Violent crime is up nationwide, including in Austin. Although the city faces challenges, Adler pointed out that Austin is still one of America’s safest big cities. And while some people said Council took $150 million out of policing last year, that is not true. Some money was moved around, but the same people are doing the same work as they were doing before. That includes the 911 call center and the forensics lab. Last year, Council voted to move those two divisions out of the Austin Police Department. But in order to comply with state legislation, those divisions are being moved back into APD.

Despite whatever challenges the city may face, Adler said Austin is still “a magical place.” Some people lose sight of that, “when we talk about our challenges.” But Adler meets with mayors from all over the country and “almost all of them would switch places with our city, in terms of the things that our city has. But you don’t hear that from our state leadership.”

“You would think that with the city like Austin that has the lowest unemployment rate of any of the big cities, that creates more jobs than all but one or two big cities in the country, a city that in many ways is responsible for some of the statewide numbers that state leadership tout, a city that’s able to attract the Teslas, apparently the Samsungs if I read the media reports correctly, and the Oracles, and the Army Futures Command – the city that does all of those things would be a city that our governor and our state leadership would be lifting up and encouraging and trying to leverage. If we were a city that was last in unemployment and people were fleeing us and if we weren’t one of the safest big cities in the country,” he might be able to understand why we’re getting this kind of state intervention. “But that’s not the case.”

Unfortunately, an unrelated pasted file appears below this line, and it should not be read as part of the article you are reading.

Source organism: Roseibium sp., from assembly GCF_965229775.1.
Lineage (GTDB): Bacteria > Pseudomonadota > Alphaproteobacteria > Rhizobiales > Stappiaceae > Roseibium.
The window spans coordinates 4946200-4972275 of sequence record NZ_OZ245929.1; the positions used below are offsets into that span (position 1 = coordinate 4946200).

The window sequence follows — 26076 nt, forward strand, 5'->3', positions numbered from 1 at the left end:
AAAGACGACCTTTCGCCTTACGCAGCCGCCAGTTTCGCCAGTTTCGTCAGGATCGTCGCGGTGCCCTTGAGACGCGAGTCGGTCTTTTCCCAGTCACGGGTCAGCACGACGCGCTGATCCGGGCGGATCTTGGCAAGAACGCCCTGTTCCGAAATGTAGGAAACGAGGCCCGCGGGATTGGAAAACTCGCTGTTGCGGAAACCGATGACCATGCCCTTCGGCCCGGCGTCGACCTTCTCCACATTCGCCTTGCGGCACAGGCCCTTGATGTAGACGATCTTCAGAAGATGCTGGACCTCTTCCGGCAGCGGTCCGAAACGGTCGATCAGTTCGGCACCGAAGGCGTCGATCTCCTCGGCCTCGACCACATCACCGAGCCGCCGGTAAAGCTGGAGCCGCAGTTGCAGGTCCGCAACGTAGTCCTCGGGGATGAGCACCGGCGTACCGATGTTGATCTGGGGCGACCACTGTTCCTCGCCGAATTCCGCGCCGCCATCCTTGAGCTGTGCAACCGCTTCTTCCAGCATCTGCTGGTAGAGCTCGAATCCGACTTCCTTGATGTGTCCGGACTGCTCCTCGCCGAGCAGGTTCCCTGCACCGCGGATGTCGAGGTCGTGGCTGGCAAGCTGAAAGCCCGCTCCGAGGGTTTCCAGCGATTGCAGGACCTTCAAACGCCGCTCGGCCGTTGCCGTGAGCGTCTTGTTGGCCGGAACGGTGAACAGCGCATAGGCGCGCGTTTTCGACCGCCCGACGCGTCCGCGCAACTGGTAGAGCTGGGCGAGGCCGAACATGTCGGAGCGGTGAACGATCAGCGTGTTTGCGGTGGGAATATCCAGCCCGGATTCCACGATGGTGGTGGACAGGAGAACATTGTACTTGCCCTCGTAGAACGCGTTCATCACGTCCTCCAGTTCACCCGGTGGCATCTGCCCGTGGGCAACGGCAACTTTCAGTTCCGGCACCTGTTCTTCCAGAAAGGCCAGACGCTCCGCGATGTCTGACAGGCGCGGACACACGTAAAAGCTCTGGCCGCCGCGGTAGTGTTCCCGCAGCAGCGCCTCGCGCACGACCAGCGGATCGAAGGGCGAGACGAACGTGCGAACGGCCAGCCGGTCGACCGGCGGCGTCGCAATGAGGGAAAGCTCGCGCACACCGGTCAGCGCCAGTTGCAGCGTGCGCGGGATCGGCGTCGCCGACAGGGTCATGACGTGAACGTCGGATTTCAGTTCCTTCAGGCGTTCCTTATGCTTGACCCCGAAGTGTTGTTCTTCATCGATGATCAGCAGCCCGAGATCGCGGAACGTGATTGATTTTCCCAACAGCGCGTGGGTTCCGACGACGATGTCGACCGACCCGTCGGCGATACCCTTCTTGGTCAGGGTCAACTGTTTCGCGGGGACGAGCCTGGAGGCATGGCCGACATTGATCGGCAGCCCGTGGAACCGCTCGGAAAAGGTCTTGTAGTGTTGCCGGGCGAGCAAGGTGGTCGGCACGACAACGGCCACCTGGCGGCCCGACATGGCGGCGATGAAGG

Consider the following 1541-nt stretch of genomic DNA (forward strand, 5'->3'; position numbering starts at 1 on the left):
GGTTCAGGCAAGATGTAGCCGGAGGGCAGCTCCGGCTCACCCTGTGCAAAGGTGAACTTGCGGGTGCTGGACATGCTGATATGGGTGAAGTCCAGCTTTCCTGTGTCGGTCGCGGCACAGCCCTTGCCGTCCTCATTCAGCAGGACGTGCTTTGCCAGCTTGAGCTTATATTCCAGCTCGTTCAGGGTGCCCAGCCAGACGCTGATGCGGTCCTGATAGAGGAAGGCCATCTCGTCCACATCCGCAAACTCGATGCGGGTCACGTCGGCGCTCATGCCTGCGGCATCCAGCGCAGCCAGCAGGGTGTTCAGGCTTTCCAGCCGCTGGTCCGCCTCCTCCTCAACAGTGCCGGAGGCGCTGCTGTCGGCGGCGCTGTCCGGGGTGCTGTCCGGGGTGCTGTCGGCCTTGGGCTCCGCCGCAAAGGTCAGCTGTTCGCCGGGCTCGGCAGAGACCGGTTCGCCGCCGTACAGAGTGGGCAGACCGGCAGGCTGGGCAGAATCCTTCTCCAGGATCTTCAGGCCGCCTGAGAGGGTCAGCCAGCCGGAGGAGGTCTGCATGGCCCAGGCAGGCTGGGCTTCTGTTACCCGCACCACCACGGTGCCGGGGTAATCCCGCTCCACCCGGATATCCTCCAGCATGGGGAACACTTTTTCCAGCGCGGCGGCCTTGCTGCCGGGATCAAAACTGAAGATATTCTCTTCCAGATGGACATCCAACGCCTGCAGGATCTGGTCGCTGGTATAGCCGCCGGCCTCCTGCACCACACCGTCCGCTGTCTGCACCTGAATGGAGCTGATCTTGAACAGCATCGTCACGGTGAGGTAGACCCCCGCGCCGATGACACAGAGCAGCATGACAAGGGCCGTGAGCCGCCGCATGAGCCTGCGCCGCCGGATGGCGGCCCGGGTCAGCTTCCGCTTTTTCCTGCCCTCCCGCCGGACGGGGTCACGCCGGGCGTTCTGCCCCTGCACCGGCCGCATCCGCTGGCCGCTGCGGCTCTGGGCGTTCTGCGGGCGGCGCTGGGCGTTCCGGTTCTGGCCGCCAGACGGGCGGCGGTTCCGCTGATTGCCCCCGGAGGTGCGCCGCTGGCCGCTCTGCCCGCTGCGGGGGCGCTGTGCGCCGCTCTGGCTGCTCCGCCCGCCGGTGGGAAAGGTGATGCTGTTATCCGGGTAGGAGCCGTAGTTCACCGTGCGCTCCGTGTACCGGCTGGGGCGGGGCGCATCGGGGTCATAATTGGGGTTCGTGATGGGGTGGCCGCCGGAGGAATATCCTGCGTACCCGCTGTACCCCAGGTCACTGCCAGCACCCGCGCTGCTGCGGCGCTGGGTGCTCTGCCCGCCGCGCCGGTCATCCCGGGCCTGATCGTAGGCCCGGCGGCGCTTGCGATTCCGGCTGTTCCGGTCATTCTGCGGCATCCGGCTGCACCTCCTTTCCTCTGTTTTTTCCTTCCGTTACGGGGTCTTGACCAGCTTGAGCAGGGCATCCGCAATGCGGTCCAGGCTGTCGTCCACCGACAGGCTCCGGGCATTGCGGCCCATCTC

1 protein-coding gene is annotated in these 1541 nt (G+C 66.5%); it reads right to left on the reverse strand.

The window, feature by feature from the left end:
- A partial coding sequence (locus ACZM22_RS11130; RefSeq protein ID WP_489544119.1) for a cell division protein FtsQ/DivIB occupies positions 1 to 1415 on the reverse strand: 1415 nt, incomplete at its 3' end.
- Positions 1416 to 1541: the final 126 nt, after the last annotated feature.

City Council will hold two public hearings on the city budget, on July 22 and July 29. Budget adoption is scheduled for Aug. 11-13. Adler said the timeline was moved up because of a new state law limiting municipal property tax increases to 3.5 percent except with voter approval. Although City Manager Spencer Cronk did not propose raising taxes more than 3.5 percent and Adler said he did not expect Council to do so, budget adoption has been moved to August for the foreseeable future.

Adler said he expects the city will have to have such an election every few years in order to keep up with cost drivers, because 3.5 percent is not enough to do that.